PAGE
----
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1. Wisdom from Saving Lucas Biggs

“…What you said, you reminded me so much of Grandpa Joshua. The way you keep faith in people, even though so many awful things have happened to you.”

“That’s because Grandpa  Joshua and I bother to do the math.”

“What math?”

“For every big, bad, attention-getting thing that happens, there are thousands of small good ones, acts that might even seem ordinary but really aren’t, so many that we can forget to notice them or to count them up. But it’s what has always amazed me: not how terrible people can be to each other, but how good, in spite of everything.”

 

Click through to sign up for my quarterly newsletter and you’ll receive a free printable from my novel, Blue Birds. Enjoy!

The post Wisdom from Saving Lucas Biggs originally appeared on Caroline Starr Rose

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2. Straight From the Source: Julie Berry on Writing Historical Fiction

Julie Berry is the author of the acclaimed young adult novel The Passion of Dolssa, the award-winning, All the Truth That’s in Me (2013, Viking) and The Scandalous Sisterhood of Prickwillow Place (2014, Roaring Brook), and six other critically acclaimed titles for young readers. She grew up in western New York and holds a BS from Rensselaer in communication and an MFA from Vermont College in writing for children and young adults. Before becoming an author, she worked in software sales and marketing. She now lives in southern California with her husband and four sons. Find her online at www.julieberrybooks.com, or on Twitter.

What typically comes first for you: a character? An era? A story idea? How do you proceed from there?

For The Passion of Dolssa, both character and era came first, or rather, both found me independently. For a long time I’d been fascinated by the brave young women mystics of the Middle Ages. I had wanted to explore them more in some kind of project. Quite separately, I thought it would be fun to write a main character who was a matchmaker. In yet another corner of my brain, an idea rolled around about a group of three sisters, witches in a very small sense of the word, running a tavern (although young). In another disconnected vein of my life, I was taking a history of the Middle Ages course, where I learned for the first time about the violent history of anti-heresy warfare and inquisition in southern France in the 13th Century. Then one day I had a sort of eureka moment where all of these separate strands braided themselves together as one story idea. And I was off and running.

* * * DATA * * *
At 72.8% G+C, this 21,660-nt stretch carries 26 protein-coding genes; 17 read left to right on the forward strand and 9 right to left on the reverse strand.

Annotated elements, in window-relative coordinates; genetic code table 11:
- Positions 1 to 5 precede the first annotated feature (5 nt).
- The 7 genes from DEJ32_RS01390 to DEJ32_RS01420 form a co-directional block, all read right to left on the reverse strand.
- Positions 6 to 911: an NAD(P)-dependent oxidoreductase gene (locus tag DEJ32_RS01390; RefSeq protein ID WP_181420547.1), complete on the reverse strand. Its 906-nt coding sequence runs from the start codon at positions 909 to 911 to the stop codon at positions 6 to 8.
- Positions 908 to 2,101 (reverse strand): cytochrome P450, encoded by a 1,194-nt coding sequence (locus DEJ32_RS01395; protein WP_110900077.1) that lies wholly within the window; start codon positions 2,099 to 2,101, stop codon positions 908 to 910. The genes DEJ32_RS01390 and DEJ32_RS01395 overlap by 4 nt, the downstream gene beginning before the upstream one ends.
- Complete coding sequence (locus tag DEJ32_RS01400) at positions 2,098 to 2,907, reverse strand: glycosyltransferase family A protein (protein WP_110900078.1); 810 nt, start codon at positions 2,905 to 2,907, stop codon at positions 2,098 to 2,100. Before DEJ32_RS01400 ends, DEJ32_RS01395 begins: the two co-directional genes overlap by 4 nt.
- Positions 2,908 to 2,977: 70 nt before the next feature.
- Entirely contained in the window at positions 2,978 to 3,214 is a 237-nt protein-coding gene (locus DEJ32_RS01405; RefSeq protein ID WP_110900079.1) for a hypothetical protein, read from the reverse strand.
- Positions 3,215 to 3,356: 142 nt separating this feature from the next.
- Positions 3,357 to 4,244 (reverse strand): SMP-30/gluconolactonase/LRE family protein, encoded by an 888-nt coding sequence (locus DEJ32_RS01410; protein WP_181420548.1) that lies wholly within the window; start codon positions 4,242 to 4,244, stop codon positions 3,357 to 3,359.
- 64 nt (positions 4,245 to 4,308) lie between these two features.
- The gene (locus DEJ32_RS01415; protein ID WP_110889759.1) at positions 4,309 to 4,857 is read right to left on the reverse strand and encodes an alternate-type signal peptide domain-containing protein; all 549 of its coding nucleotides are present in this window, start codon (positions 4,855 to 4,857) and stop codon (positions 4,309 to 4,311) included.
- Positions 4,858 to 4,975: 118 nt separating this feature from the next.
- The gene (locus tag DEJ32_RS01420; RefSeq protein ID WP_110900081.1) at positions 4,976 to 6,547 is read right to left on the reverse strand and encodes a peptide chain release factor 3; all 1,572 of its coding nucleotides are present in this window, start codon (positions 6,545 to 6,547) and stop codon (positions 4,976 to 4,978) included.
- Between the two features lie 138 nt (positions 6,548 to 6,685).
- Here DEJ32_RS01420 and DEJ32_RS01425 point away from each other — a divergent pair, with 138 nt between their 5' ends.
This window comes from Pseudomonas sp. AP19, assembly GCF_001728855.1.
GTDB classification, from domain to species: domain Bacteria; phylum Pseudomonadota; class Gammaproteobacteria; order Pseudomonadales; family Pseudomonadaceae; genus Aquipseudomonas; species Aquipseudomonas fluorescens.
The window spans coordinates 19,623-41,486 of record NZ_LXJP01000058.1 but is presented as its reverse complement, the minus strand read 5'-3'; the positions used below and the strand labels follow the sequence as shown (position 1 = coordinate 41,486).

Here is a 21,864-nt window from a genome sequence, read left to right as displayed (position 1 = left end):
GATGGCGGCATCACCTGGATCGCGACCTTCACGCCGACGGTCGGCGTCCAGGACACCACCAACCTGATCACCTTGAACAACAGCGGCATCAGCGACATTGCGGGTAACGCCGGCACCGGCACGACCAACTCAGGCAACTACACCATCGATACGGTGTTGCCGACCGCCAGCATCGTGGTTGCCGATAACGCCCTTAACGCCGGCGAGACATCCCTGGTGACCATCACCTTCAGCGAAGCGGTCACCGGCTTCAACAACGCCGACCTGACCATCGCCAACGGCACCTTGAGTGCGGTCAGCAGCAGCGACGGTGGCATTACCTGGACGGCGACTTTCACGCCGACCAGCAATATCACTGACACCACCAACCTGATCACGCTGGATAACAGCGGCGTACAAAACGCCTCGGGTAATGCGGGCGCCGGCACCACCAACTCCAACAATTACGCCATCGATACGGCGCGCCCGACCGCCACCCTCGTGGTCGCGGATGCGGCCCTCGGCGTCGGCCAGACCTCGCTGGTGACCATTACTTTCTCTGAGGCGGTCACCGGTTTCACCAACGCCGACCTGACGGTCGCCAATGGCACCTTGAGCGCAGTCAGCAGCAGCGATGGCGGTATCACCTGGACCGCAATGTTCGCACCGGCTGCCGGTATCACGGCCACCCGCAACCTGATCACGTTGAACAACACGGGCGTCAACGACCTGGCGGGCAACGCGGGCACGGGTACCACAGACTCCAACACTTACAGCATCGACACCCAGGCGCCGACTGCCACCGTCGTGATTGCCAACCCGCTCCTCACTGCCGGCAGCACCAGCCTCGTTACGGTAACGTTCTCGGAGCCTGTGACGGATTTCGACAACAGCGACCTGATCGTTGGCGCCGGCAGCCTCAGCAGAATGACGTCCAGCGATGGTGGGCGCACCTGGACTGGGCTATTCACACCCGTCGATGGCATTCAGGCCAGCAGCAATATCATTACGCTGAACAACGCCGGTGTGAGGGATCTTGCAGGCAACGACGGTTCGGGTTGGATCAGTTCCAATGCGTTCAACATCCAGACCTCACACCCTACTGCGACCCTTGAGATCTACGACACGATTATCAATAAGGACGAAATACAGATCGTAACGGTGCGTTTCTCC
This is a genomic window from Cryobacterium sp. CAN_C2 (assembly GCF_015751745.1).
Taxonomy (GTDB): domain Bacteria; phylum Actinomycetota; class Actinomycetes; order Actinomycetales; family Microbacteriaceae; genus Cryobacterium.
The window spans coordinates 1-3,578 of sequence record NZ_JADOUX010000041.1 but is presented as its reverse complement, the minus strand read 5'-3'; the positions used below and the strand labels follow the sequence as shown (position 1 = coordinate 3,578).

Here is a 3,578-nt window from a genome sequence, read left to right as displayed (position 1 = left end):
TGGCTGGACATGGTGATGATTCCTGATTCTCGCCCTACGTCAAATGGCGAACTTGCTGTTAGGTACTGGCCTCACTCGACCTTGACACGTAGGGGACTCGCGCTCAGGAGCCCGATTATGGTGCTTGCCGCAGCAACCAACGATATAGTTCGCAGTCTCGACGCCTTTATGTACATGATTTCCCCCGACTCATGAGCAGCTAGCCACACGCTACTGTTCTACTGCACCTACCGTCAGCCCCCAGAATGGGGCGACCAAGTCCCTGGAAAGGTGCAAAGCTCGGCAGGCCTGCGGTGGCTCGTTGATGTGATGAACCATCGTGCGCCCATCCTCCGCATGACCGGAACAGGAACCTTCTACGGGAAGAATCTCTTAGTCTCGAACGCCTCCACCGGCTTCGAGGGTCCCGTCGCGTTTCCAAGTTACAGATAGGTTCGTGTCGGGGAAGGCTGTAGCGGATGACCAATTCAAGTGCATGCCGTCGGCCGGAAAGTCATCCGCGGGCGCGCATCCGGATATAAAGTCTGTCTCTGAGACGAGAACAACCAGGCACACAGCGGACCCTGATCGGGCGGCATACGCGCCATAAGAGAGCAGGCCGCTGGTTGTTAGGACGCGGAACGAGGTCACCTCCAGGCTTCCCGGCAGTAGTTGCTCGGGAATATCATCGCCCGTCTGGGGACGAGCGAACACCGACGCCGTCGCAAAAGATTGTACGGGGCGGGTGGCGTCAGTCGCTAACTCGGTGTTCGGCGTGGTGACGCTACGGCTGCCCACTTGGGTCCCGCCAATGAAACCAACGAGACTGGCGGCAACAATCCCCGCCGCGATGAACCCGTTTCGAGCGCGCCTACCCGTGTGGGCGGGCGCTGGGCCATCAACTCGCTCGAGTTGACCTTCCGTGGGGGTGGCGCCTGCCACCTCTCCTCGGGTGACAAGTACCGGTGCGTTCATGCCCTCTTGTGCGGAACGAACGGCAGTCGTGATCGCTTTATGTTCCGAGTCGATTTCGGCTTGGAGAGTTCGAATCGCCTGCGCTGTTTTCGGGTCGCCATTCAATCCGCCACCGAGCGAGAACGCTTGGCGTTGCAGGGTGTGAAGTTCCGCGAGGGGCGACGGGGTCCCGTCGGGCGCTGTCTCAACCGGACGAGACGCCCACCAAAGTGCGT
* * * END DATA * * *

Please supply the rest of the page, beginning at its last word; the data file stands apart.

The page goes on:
How do you conduct your research?

Muddlingly. I try to immerse myself as much as I can in books about, and written during, that time period. One of the most important things, I find, is determining which are the most credible, current, trusted academians whose books will best help you unravel the complex past. History (the study of the past, as opposed to the past itself) is anything but monolithic and unanimous. Our study and understanding of our past is constantly changing. So I think it’s vital to be a critical consumer of historical sources, and pay close attention to choosing well whom to trust. Once I know what I’m looking for, it’s often a hunt to acquire rare or out-of-print titles that I need. I try to read as much as I can that was written during that time period, also, so I can hear the voices and language of the time (filtered through the lens of who’s doing the writing – too often it’s only the elite and the empowered). I generally need to read my important sources twice.

In addition to lots of reading, I spend a lot of time with maps and museum resources, trying to see as much as possible what the world I envision actually looked like. I look for music historians who can help me hear their nearly lost tunes, and for historically based cookbooks so I know what ingredients they had and how they cooked. I’m chasing down all sorts of things like when would the sun have set at that latitude at this date, and what did they eat/wear/shoot/burn/drive/marry, etc.. Best of all, whenever possible, I try to go to the location where my story takes place. I need to absorb the sense of place as much as my senses allow me to. 

You do have a specific system for collecting data?

I fear I don’t have a specific system for anything in my life. “Dive in and muck around” is pretty much my approach.

At what point do you feel comfortable beginning to draft? How does your research continue once you begin writing?

I usually write in tandem with the research. I’m quite comfortable making changes later as I need to. But I think getting to know a character and getting to know her world can happen in tandem, so long as you’re willing to make painful changes if needed. For example, if you reach a point where you realize that your character has attitudes or opinions she couldn’t possibly have had at that place and time, you have to be willing to perform radical character surgery. But that said, I find that I can hum along on both tracks. Writing a rough first draft as I research helps me focus my inquiries onto things I actually need to know.

What is your favorite thing about research?